The May edition of Fortune magazine featured an article titled, “How Introverts Can Be Leaders”. Showcased in the story is former Campbell Soup CEO Doug Conant, who describes himself as a “born introvert”. I related to Doug’s experience when he told the story of the time he was offered the job of President of Sales for his company. His response to the CEO : “You’ve got to be kidding. I’m an introvert and I don’t play golf.”
In the end, Doug took the job, “his most challenging ever”, and got it done. He goes on to explain that although he isn’t the archetypal charismatic leader, his work ethic and directness won him the trust of his team and his leadership style got results. He would go on to even greater success, underscoring the point that one must never discount the power of a quiet leader.
I’m hoping this is true because I’m a quiet leader with a new responsibility much like Doug’s sales job: way outside of the comfort zone. On July 1, I am going to be the Chair of the Board of Directors for Leadership Augusta. Now that the start date is approaching, it feels like a recipe for an anxiety attack. Although there are no sweaty palms, I definitely have some heart palpitations and heaviness, similar to what one might feel after consuming a 6-pack of Mountain Dew and a bag of gummy worms. This year will definitely be a test of the quiet leader.
I know you think I should be a pro at managing these symptoms by now, and I truly should be. After the pressure of being a Dancing Star and a bride last year, surely this new role will be a breeze. There is no reason to panic; it’s just a few board meetings and pep talks. So what’s the big deal? Why the extreme physical distress? I will tell you the big deal in one big word: expectations.
I can tell myself that the Board Chair position is just a few meetings and speeches, but I know in my heart that I expect much more of myself. This exceeds the stress of the Dancing Stars adventure because my goal this time is diffferent. Facing a crowded Bell Auditorium to perform the Tango, I aspired to make my instructor and supporters proud, and to avoid any serious mortification and/or injury. A couple of times the possibility of winning would pop into my head, and I would say, no, that’s the not the objective here. I was seeking survival over success. Survival was my success. I wanted to have a good experience, make new friends, learn something about dance and about myself. From these measures, the endeavor went beyond my expectations: it was an amazing experience and I am thrilled with how the final performance turned out. I tied for second place and doubled my fundraising goal. I didn’t win, but I was happy.
Some people who were there that night tell me I should have won. But they don’t know the truth. They don’t know that I played it safe. I didn’t do the tricky kicks in the promenade around the dance floor, knowing that statistically the odds were stacked against me. The kicks would have given a tremendous ‘wow factor’ if I pulled them off, but the slightest hesitation or mis-step would cause a catastrophic tumble. I knew If I did the dance without the kicks, the audience wouldn’t know the difference. I could save face, turn in a decent performance, and live with my decision. I was not willing to take the risk, so I did not deserve the win. I can live with that.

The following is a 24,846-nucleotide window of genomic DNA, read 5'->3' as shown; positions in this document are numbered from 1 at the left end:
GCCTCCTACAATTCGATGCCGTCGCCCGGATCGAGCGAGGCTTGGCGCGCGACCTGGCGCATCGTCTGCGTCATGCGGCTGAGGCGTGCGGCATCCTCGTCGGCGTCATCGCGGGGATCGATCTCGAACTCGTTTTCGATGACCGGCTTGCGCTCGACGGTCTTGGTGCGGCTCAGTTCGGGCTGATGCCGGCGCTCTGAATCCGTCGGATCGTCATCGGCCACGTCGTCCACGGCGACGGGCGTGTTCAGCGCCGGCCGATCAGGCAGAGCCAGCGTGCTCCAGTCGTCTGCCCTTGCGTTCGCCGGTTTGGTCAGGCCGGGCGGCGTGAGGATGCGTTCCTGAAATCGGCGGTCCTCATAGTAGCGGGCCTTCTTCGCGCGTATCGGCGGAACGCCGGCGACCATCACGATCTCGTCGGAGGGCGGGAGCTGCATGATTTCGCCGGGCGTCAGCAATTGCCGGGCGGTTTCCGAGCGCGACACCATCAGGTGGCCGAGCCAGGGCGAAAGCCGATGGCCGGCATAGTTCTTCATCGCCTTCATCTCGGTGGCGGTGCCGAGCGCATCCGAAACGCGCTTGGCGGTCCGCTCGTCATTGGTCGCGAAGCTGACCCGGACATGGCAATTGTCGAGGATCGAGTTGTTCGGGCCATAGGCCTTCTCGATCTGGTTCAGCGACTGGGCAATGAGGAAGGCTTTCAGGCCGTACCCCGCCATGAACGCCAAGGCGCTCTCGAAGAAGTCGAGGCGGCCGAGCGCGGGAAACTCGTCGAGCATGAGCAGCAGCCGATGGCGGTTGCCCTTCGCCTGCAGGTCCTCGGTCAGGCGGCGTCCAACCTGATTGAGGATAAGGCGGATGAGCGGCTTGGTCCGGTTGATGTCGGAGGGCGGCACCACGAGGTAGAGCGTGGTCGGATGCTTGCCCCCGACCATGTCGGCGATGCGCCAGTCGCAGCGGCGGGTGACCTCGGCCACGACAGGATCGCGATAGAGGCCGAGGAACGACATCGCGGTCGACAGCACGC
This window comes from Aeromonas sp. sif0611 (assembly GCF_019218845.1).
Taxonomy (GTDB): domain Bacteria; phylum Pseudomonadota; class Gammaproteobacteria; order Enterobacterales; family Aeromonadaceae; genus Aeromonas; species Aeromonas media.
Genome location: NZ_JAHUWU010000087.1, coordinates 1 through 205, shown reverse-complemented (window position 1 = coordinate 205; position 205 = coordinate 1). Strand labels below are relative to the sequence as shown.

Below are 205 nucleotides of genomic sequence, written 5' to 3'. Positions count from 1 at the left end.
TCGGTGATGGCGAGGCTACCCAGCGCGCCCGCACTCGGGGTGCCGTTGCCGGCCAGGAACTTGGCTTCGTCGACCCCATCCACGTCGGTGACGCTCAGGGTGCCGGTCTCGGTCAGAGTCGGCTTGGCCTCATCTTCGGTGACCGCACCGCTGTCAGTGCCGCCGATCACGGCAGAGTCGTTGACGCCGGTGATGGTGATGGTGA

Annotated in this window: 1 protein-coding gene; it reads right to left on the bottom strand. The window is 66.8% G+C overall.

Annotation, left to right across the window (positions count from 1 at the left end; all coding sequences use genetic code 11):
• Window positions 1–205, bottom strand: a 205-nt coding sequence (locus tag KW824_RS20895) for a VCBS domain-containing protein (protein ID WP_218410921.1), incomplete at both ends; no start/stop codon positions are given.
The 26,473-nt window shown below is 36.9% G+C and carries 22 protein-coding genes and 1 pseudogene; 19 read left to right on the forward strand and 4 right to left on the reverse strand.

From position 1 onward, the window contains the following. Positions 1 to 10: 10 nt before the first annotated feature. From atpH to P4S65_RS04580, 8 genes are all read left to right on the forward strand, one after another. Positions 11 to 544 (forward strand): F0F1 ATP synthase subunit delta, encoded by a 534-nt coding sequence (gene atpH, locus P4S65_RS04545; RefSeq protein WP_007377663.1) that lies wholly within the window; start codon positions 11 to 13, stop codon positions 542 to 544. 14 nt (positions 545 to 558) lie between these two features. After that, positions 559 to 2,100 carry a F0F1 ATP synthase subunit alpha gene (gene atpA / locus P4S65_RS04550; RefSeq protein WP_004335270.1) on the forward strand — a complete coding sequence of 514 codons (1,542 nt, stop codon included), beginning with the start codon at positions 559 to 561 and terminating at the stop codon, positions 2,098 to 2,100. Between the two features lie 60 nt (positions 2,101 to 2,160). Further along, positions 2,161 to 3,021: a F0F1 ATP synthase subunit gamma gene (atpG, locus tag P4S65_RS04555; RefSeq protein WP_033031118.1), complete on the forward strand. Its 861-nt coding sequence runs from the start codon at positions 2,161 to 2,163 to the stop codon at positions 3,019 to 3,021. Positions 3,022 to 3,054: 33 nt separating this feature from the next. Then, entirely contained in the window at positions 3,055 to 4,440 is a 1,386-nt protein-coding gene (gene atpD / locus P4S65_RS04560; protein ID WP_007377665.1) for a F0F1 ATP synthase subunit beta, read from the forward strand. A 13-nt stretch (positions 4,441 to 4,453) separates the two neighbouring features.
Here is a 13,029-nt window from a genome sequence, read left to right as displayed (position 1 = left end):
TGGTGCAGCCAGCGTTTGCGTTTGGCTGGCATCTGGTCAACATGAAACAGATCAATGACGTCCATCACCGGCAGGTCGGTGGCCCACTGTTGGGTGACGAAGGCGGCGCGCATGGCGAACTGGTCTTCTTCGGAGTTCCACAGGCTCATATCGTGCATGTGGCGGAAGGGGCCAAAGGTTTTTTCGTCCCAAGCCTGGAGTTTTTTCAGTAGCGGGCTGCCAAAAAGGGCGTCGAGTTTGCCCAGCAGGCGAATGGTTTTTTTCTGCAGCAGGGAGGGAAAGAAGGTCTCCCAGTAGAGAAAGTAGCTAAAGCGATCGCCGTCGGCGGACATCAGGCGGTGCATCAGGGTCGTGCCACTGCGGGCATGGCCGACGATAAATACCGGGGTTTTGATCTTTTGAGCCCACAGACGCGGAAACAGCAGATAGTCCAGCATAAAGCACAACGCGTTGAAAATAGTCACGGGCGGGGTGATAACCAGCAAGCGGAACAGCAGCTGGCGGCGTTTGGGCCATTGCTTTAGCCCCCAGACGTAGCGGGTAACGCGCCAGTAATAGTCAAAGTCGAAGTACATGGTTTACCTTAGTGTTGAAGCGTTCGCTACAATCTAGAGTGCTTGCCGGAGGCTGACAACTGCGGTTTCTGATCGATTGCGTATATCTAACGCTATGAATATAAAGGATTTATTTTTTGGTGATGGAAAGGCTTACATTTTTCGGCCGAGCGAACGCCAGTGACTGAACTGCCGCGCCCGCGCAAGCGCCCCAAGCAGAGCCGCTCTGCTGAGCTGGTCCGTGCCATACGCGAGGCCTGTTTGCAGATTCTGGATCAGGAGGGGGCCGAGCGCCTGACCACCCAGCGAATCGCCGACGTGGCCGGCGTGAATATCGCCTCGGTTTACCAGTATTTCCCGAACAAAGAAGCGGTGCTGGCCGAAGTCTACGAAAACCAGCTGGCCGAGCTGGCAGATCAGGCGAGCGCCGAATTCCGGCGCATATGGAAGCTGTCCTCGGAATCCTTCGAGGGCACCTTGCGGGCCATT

This time, though, the stakes are higher. I don’t want to turn in a safe performance. I don’t want to just preside over some meetings and make a few speeches. My predecessors didn’t settle for that, and I don’t intend to, either. I want my year of leadership in this organization to be a year of progress. I want to leave my mark on the history of this impressive group. This isn’t just survival without mortification. This time I want to win.
In planning for my win, I have been conducting alumni interviews to determine what my best strategy might be. It has been a powerful and informative process, guiding me down a path that feels as right as that kick should have felt. I can imagine having a year of increased engagement, improved processes, fiscal responsibility and memorable experiences. The team is falling into place, the playbook is being finalized and the interviews are wrapping up.
So why the anxiety? Because it means so much. This organization has been important to me since I graduated in 1999. I have served on the Board for almost 10 years. I have been preparing for this role before I even knew I wanted it. And now it is time for the green flag. This is my one chance, my one race. I want to make it count. I’m willing to take the risks.
In one of my interviews, an alumni underscored this sentiment when she said, “Every day we must prepare for our finest hour, because we don’t know when it will be. Sometime during this year you could have your finest hour. Be ready.” I intend to be ready, but not because it could be my finest hour. I intend to be ready because that is the kind of year my team deserves and I deserve. A leader sets the bar for excellence, and it will not be said that I did not aspire to win, even if it is quietly.